Academic journal article
By Leung, S. K.; Spurgeon, Peter C.; Cheung, H. K.
Hong Kong Journal of Psychiatry , Vol. 17, No. 2
Objectives: To describe job satisfaction, determine its correlation with stress, work setting, and other socio-demographic variables, and identify any major dimensions of job satisfaction among psychiatric nurses.
Participants and Methods: All ward-based and community-based psychiatric nurses (including ward and service managers, nursing officers, registered and enrolled nurses) of the general adult teams of a psychiatric hospital were sent questionnaires including the McCloskey / Mueller Satisfaction Scale and Anxiety Stress Questionnaire.
Results: Data from 102 questionnaires (48.1% of all sent out) showed the nurses (acute / admission ward 30.4%, chronic / subacute ward 60.8%, community psychiatric nurses 8.8%) were satisfied with their jobs, being most satisfied with extrinsic rewards and co-workers, and most dissatisfied with the balance of family and work, and professional opportunities. Their job satisfaction was most strongly (and negatively) associated with stress (r =-0.31, p = 0.002). Three dimensions of their job satisfaction were identified: (1) recognition, control, and interaction; (2) extrinsic rewards; and (3) personal growth. Being a ward manager or service manager predicted greater job satisfaction overall and with extrinsic rewards in particular; being a community psychiatric nurse predicted greater job satisfaction with extrinsic rewards.
Conclusion: Overall, psychiatric nurses in our sample were satisfied with their jobs; stress, work setting, and rank were significant factors associated with job satisfaction.
Key words: Community health nursing; Job satisfaction; Nursing staff; Psychiatric nursing; Stress
In recent years, job satisfaction and stress among mental health care workers has become a focus of research, especially in the context of hospital-based and community-based care, as currently there is a shift of focus from the hospital to community. (1-5) Evidently, community-based mental health staff were generally more stressed than their ward-based counterparts, though there was no significant difference in job satisfaction between the two groups. (3) Among the health care professions, community-based and ward-based mental health nurses appear to be two of the most stressed groups. (6)
The relationship between stress and job satisfaction among nurses is interesting. A meta-analysis found that job satisfaction of nurses had the strongest negative association with stress. (7) However, community nursing, including community mental health nursing, appears to be more stressful but also more satisfying than corresponding nursing in hospital settings. (1,8) Job satisfaction of nurses was found to be an important variable associated with turnover of nurses, their productivity and performance. (9-12) The level of nurses' job satisfaction may influence patient care. (13,14) An understanding of the changing nature of nurses' job satisfaction may help to solve recruitment and retention problems. (15)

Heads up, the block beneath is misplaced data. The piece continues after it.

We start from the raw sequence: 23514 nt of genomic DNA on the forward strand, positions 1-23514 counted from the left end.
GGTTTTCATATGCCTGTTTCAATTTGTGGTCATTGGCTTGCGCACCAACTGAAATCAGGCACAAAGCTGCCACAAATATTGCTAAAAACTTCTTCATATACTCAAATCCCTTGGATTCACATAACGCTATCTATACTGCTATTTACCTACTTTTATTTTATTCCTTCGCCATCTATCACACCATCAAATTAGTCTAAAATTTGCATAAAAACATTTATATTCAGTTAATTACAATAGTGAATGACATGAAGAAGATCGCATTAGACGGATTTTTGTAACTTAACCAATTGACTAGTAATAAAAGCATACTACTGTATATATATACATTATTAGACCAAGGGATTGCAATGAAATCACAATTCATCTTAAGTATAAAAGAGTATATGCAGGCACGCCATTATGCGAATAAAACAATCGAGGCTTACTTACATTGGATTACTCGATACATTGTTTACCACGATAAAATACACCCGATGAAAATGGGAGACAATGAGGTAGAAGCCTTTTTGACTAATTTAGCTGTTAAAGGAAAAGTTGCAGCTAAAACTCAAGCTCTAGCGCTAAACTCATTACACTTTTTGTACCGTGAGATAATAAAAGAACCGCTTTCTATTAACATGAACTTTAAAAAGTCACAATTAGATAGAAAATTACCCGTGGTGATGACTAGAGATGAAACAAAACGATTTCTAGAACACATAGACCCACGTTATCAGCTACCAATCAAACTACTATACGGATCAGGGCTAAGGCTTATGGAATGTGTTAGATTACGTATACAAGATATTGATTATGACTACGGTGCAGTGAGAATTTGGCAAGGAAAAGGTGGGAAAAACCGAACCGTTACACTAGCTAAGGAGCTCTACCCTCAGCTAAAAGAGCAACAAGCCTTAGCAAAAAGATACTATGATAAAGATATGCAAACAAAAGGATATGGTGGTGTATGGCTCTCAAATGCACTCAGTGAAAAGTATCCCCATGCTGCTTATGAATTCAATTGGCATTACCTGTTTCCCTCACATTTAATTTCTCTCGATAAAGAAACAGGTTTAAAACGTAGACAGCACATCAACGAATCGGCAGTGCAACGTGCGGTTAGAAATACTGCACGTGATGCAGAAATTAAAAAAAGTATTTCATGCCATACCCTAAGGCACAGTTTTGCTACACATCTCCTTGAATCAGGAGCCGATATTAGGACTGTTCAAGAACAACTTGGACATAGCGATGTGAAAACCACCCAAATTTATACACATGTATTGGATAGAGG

Managing motivation and developing job satisfaction is important in the health care environment. (16) Maslow (17) and Herzberg (18) have suggested motivation as a major component in job satisfaction. According to Herzberg's motivation-hygiene theory, removal of hygiene factors causes job dissatisfaction, while motivators are sources of job satisfaction. (18) Some authors have proposed that intrinsic factors serve as sources of job satisfaction, while extrinsic factors contribute to job dissatisfaction. (19) Based on Maslow's and Herzberg's theories, measures of job satisfaction have been developed, (20,21) and studies have been carried out with attempts to identify areas and dimensions of job satisfaction and dissatisfaction among nurses. (12,22,23)
Various factors have been associated with job satisfaction of nurses. Age, education, years of experience, clinical grade, communication, recognition, opportunity for advancement, autonomy, commitment, and stress have all been implicated. …